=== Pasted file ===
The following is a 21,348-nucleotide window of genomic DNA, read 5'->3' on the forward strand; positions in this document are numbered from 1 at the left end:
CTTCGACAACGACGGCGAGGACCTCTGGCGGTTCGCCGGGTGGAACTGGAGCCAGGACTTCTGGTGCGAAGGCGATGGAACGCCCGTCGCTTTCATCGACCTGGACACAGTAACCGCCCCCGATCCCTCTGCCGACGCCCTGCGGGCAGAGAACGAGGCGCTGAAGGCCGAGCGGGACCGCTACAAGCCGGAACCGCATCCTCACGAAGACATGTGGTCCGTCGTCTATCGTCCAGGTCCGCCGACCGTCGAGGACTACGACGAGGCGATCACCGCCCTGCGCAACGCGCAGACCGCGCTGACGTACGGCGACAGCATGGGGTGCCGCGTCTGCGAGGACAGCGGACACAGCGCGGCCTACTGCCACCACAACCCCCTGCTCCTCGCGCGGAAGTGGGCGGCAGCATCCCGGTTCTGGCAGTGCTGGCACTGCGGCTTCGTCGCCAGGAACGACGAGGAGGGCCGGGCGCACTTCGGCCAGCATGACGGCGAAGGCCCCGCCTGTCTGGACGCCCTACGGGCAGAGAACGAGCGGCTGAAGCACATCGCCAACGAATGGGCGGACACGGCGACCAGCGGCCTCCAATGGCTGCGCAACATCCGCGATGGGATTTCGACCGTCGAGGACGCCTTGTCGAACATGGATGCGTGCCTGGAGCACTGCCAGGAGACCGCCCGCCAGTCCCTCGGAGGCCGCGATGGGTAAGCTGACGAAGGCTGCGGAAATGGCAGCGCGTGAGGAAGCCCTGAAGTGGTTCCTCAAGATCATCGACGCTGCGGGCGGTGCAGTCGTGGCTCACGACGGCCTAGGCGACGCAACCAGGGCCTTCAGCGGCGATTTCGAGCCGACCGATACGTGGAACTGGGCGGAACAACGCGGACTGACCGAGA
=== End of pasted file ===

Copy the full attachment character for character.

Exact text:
The following is a 21,348-nucleotide window of genomic DNA, read 5'->3' on the forward strand; positions in this document are numbered from 1 at the left end:
CTTCGACAACGACGGCGAGGACCTCTGGCGGTTCGCCGGGTGGAACTGGAGCCAGGACTTCTGGTGCGAAGGCGATGGAACGCCCGTCGCTTTCATCGACCTGGACACAGTAACCGCCCCCGATCCCTCTGCCGACGCCCTGCGGGCAGAGAACGAGGCGCTGAAGGCCGAGCGGGACCGCTACAAGCCGGAACCGCATCCTCACGAAGACATGTGGTCCGTCGTCTATCGTCCAGGTCCGCCGACCGTCGAGGACTACGACGAGGCGATCACCGCCCTGCGCAACGCGCAGACCGCGCTGACGTACGGCGACAGCATGGGGTGCCGCGTCTGCGAGGACAGCGGACACAGCGCGGCCTACTGCCACCACAACCCCCTGCTCCTCGCGCGGAAGTGGGCGGCAGCATCCCGGTTCTGGCAGTGCTGGCACTGCGGCTTCGTCGCCAGGAACGACGAGGAGGGCCGGGCGCACTTCGGCCAGCATGACGGCGAAGGCCCCGCCTGTCTGGACGCCCTACGGGCAGAGAACGAGCGGCTGAAGCACATCGCCAACGAATGGGCGGACACGGCGACCAGCGGCCTCCAATGGCTGCGCAACATCCGCGATGGGATTTCGACCGTCGAGGACGCCTTGTCGAACATGGATGCGTGCCTGGAGCACTGCCAGGAGACCGCCCGCCAGTCCCTCGGAGGCCGCGATGGGTAAGCTGACGAAGGCTGCGGAAATGGCAGCGCGTGAGGAAGCCCTGAAGTGGTTCCTCAAGATCATCGACGCTGCGGGCGGTGCAGTCGTGGCTCACGACGGCCTAGGCGACGCAACCAGGGCCTTCAGCGGCGATTTCGAGCCGACCGATACGTGGAACTGGGCGGAACAACGCGGACTGACCGAGA